lines.append(line)
    
    	file(raw_input('Save file as '), 'w').writelines(lines)
    
    except Exception, note: print note
    where sample.txt looks like this:

    Code:
    I am sample.txt, i need <noun1>, <verb1>, <verb2> and <ing1> to work.
    You should also note, i can use any name between less-than and more than operators i.e. <much better>
    Note: '''strings''' like this are called multi-line strings and you should probably use locals() instead of vars() since vars(object) simply defaults to locals() if you don't pass it an object.

    Mark.
    Last edited by netytan; December 5th, 2003 at 10:55 AM.
    programming language development: www.netytan.com Hula

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    Devshed Frequenter (2500 - 2999 posts)

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    Originally posted by Grim Archon
    You might find a list useful:
    Code:
    >>> a = ["fred","tom","harry"]
    >>> b = "tom"
    >>> b in a
    True
    >>> b not in a
    False
    Grim
    and taking this one step further...

    >>> files = ['list', 'of','files']
    >>> while raw_input('enter filename please ') not in files: continue

    enter filename please 1
    enter filename please 2
    enter filename please 3
    enter filename please 4
    enter filename please 5
    enter filename please once i caught
    enter filename please a fish alive
    enter filename please oh
    enter filename please and
    enter filename please to
    enter filename please end
    enter filename please we
    enter filename please type
    enter filename please a
    enter filename please value
    enter filename please from
    enter filename please 'files'
    enter filename please
    enter filename please list
    >>>

    This is a little useless since you can't get the value from raw input so

    >>> filename = ''
    >>> while filename not in files: filename = raw_raw('enter filename please ')

    enter filename please 1
    enter filename please 2
    enter filename please 3
    enter filename please 4
    enter filename please 5
    enter filename please files
    >>>

    There ya have it

    Mark
    Last edited by netytan; December 5th, 2003 at 10:39 AM.
    programming language development: www.netytan.com Hula

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    Originally posted by netytan
    Mmm, i'm a little comfused here why write a program thats hard coded for a particular file, if that file changes you'd have to rewrite the program and that would be a real bummer!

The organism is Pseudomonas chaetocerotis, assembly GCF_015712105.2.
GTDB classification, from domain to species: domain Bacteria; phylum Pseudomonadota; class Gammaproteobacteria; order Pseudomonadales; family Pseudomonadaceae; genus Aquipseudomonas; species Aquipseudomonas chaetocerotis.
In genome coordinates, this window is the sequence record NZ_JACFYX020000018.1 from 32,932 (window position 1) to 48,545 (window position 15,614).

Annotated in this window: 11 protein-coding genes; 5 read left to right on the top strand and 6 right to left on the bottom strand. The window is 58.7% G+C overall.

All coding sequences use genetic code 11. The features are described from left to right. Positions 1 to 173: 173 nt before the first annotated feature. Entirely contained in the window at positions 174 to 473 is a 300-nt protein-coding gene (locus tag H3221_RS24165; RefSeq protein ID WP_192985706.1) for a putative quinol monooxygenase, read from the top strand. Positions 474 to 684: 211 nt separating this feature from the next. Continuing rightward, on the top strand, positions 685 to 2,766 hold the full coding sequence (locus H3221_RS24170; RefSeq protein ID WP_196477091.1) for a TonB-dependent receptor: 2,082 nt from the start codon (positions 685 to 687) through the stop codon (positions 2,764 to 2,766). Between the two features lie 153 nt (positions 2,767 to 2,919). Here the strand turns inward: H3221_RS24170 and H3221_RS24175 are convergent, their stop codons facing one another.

Anyway to show how this 'could' be done i've writen a little example which will work with a any (none binary) file and is a lot shorter than your gonna end up being..

    You will of course have to tweek it so it does what you want but

    Code:
    #!/usr/bin/env
    
    from re import findall
    
    lines = []
    path = 'sample.txt'
    
    try:
    	for line in file(path, 'r'):
    		for tag in findall('<.+?>', line):
    			line = line.replace(tag, raw_input('Replace %s with ' % tag))
    
    		#append the line including alterations to 'lines' before writing
    		#to a file (user prompted).
    
    		lines.append(line)
    
    	file(raw_input('Save file as '), 'w').writelines(lines)
    
    except Exception, note: print note
    where sample.txt looks like this:

    Code:
    I am sample.txt, i need <noun1>, <verb1>, <verb2> and <ing1> to work.
    You should also note, i can use any name between less-than and more than operators i.e. <much better>
    Note: '''strings''' like this are called multi-line strings and you should probably use locals() instead of vars() since vars(object) simply defaults to locals() if you don't pass it an object.

    Mark.
    WOW thats great. I also went on with the idea of just using any generic madlib file insted of specific ones. I came up with this.

    Code:
    import string
    def find(str, ch, index): # This function finds how many opening brackets#
      while index < len(str): #there are in the text which tells, how many variables is present.#
        if str[index] == ch: 
          return index 
        index = index + 1
    def countbrackets(str, ch):
        bracketcounter = 0
        index = 0
        while index<len(str):
            if str[index] == ch:
                bracketcounter = bracketcounter + 1
            index = index + 1
        return bracketcounter
    loopcounter=0
    while loopcounter==0:
        try:
            file_selection= raw_input ("Please enter a filename to read:")
            madlibopen= open(file_selection,"r")
            loopcounter=1
        except:
            print "This file does not exist."
            loopcounter=0
    
    readmadlib=madlibopen.read()
    madlibopen.close()
    madlib=""
    firstbracket=find(readmadlib, "<", 0)
    insertwords=readmadlib[:firstbracket]
    madlib=madlib+insertwords
    lastbracket=find(readmadlib, ">", firstbracket)
    insertwords=readmadlib[firstbracket +1:lastbracket]
    insertwords= raw_input("Please enter a " + insertwords + ":")